Alceste à Bicyclette

February 7, 2010By Nick HammondArchive

Great Idea for a Film
Veers off Course

Paris Update Alceste a Bicyclette

Fabrice Luchini, playing actor Serge Tanneur, wears his Alceste costume to a party.

It is easy to imagine actor Fabrice Luchini and director Philippe Le Guay sitting down to hatch a brilliant idea for a movie: take one of the most beloved theatrical plays from the French canon, put it in a holiday location frequented by the chic French intelligentsia, update it, throw one of the finest French actors into the mix, and hey presto! A sure-fire hit, surely? Well, not quite.

In Alceste à Bicyclette, Luchini plays Serge Tanneur, an actor who has retired from the stage and who lives an isolated life in a dilapidated house on the Ile de Ré. When an old friend, Gauthier Valence (Lambert Wilson), a well-known television star, comes to visit Serge in an attempt to persuade him to come out of his self-imposed exile to act in Molière’s Le Misanthrope, the stage is set for a sophisticated comedy in which life imitates the theater. The two men alternate in acting out the two main roles in Le Misanthrope, the world-weary Alceste and his phlegmatic friend Philinte. As they rehearse together, there is much to enjoy as two excellent theatrical and cinematic actors perform Molière’s wonderful lines.

The introduction of two female characters, the solemn Francesca (Maya Sansa) and the young porn actress Zoé (Laurie Bordesoules), seems promising as they overlap with two female characters in the 17th-century play: the sensible Eliante, who admires Alceste, and the coquettish Célimène, with whom Alceste is so inappropriately and improbably in love. Yet, having established these links, director/writer Le Guay simply leaves them completely undeveloped, especially in the case of the modern equivalent of Célimène, who is such a crucial character in the play.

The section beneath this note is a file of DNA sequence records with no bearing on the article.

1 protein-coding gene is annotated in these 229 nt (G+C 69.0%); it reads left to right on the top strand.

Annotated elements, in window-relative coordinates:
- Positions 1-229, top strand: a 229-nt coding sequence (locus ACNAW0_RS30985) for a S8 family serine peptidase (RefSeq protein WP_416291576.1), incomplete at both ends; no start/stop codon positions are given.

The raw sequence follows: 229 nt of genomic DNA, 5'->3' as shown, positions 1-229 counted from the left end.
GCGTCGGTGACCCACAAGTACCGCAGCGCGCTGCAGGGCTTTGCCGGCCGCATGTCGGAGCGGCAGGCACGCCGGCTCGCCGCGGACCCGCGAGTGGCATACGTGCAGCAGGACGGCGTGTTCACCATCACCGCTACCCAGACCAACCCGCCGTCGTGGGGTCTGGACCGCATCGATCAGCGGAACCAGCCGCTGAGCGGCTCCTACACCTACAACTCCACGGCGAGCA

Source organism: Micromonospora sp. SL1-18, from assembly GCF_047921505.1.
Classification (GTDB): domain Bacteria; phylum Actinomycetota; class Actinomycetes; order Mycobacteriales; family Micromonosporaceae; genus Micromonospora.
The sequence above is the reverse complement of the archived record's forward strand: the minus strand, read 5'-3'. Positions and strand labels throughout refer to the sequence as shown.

The good idea remains simply that, a good idea that never quite gets off the starting blocks. Even the bleak beauty of an out-of-season Ile de Ré does little to offset the meandering nature of the film. It does not help either that Le Guay views Molière’s play as a dark tragedy rather than the hilarious and subtle comedy that it can and should be: tellingly, the scene played in a theater at the end of the movie has not one laugh in it, which reminds me of some of the turgid Molière productions that I have seen at the Comédie Française, the bastion of Parisian classical theater.

Unfortunately, Alceste à Bicyclette, like one of the many unfunny slapstick scenes that punctuate the movie, starts promisingly but ends up veering off course and landing in a muddy swamp.

Nick Hammond

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